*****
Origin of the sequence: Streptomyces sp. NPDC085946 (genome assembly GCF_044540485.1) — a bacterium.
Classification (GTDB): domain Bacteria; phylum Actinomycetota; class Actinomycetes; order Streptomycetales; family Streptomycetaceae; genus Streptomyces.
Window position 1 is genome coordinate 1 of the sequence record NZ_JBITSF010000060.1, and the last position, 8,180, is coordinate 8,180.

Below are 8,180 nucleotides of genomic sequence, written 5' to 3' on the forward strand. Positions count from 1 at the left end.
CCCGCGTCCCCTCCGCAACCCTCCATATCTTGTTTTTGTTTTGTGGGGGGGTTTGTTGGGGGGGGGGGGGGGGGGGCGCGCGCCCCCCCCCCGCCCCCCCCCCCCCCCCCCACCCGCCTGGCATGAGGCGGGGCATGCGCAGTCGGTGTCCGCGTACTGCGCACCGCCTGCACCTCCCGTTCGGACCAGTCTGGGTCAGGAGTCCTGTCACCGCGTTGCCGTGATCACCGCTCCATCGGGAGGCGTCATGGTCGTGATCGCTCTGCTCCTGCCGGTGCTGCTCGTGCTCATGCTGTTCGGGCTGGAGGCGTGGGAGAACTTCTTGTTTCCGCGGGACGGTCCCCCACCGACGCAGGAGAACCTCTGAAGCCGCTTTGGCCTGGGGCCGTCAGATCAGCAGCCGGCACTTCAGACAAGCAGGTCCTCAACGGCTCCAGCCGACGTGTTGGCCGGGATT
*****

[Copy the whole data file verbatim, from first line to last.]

Origin of the sequence: Streptomyces sp. NPDC085946 (genome assembly GCF_044540485.1) — a bacterium.
Classification (GTDB): domain Bacteria; phylum Actinomycetota; class Actinomycetes; order Streptomycetales; family Streptomycetaceae; genus Streptomyces.
Window position 1 is genome coordinate 1 of the sequence record NZ_JBITSF010000060.1, and the last position, 8,180, is coordinate 8,180.

Below are 8,180 nucleotides of genomic sequence, written 5' to 3' on the forward strand. Positions count from 1 at the left end.
CCCGCGTCCCCTCCGCAACCCTCCATATCTTGTTTTTGTTTTGTGGGGGGGTTTGTTGGGGGGGGGGGGGGGGGGGCGCGCGCCCCCCCCCCGCCCCCCCCCCCCCCCCCCACCCGCCTGGCATGAGGCGGGGCATGCGCAGTCGGTGTCCGCGTACTGCGCACCGCCTGCACCTCCCGTTCGGACCAGTCTGGGTCAGGAGTCCTGTCACCGCGTTGCCGTGATCACCGCTCCATCGGGAGGCGTCATGGTCGTGATCGCTCTGCTCCTGCCGGTGCTGCTCGTGCTCATGCTGTTCGGGCTGGAGGCGTGGGAGAACTTCTTGTTTCCGCGGGACGGTCCCCCACCGACGCAGGAGAACCTCTGAAGCCGCTTTGGCCTGGGGCCGTCAGATCAGCAGCCGGCACTTCAGACAAGCAGGTCCTCAACGGCTCCAGCCGACGTGTTGGCCGGGATT